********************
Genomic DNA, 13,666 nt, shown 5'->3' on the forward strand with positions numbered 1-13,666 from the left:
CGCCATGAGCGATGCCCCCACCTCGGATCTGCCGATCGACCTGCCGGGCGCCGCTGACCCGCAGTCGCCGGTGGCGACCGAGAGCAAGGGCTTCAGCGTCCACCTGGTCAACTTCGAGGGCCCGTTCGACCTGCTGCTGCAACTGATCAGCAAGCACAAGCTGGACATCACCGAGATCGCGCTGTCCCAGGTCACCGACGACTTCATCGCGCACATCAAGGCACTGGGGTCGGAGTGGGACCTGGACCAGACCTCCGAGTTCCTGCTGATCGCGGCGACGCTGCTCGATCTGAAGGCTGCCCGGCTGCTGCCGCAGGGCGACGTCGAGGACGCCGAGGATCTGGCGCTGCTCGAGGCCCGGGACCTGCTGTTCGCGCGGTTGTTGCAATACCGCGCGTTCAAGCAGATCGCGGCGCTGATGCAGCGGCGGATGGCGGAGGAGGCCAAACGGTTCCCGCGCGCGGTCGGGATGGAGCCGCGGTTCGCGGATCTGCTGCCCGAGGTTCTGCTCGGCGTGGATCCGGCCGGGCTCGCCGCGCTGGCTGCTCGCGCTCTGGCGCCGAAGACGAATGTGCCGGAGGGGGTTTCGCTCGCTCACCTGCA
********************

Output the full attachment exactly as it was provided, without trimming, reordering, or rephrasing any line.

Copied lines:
Genomic DNA, 13,666 nt, shown 5'->3' on the forward strand with positions numbered 1-13,666 from the left:
CGCCATGAGCGATGCCCCCACCTCGGATCTGCCGATCGACCTGCCGGGCGCCGCTGACCCGCAGTCGCCGGTGGCGACCGAGAGCAAGGGCTTCAGCGTCCACCTGGTCAACTTCGAGGGCCCGTTCGACCTGCTGCTGCAACTGATCAGCAAGCACAAGCTGGACATCACCGAGATCGCGCTGTCCCAGGTCACCGACGACTTCATCGCGCACATCAAGGCACTGGGGTCGGAGTGGGACCTGGACCAGACCTCCGAGTTCCTGCTGATCGCGGCGACGCTGCTCGATCTGAAGGCTGCCCGGCTGCTGCCGCAGGGCGACGTCGAGGACGCCGAGGATCTGGCGCTGCTCGAGGCCCGGGACCTGCTGTTCGCGCGGTTGTTGCAATACCGCGCGTTCAAGCAGATCGCGGCGCTGATGCAGCGGCGGATGGCGGAGGAGGCCAAACGGTTCCCGCGCGCGGTCGGGATGGAGCCGCGGTTCGCGGATCTGCTGCCCGAGGTTCTGCTCGGCGTGGATCCGGCCGGGCTCGCCGCGCTGGCTGCTCGCGCTCTGGCGCCGAAGACGAATGTGCCGGAGGGGGTTTCGCTCGCTCACCTGCA